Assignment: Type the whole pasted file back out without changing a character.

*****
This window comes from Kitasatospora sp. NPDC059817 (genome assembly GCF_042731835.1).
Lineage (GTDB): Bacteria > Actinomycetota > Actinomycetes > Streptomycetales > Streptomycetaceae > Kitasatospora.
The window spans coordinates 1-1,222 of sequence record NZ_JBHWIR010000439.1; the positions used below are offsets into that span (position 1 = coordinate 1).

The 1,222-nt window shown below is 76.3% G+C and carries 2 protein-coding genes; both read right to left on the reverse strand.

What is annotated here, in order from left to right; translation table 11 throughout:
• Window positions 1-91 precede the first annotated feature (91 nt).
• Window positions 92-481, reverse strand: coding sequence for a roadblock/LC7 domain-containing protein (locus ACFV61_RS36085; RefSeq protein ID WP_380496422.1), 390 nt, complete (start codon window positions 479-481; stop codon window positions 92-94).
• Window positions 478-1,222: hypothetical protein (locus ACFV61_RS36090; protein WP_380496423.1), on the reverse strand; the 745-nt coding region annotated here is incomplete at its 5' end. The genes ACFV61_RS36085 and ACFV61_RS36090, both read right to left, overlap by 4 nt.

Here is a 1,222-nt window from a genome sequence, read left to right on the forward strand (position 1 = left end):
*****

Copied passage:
This window comes from Kitasatospora sp. NPDC059817 (genome assembly GCF_042731835.1).
Lineage (GTDB): Bacteria > Actinomycetota > Actinomycetes > Streptomycetales > Streptomycetaceae > Kitasatospora.
The window spans coordinates 1-1,222 of sequence record NZ_JBHWIR010000439.1; the positions used below are offsets into that span (position 1 = coordinate 1).

The 1,222-nt window shown below is 76.3% G+C and carries 2 protein-coding genes; both read right to left on the reverse strand.

What is annotated here, in order from left to right; translation table 11 throughout:
• Window positions 1-91 precede the first annotated feature (91 nt).
• Window positions 92-481, reverse strand: coding sequence for a roadblock/LC7 domain-containing protein (locus ACFV61_RS36085; RefSeq protein ID WP_380496422.1), 390 nt, complete (start codon window positions 479-481; stop codon window positions 92-94).
• Window positions 478-1,222: hypothetical protein (locus ACFV61_RS36090; protein WP_380496423.1), on the reverse strand; the 745-nt coding region annotated here is incomplete at its 5' end. The genes ACFV61_RS36085 and ACFV61_RS36090, both read right to left, overlap by 4 nt.

Here is a 1,222-nt window from a genome sequence, read left to right on the forward strand (position 1 = left end):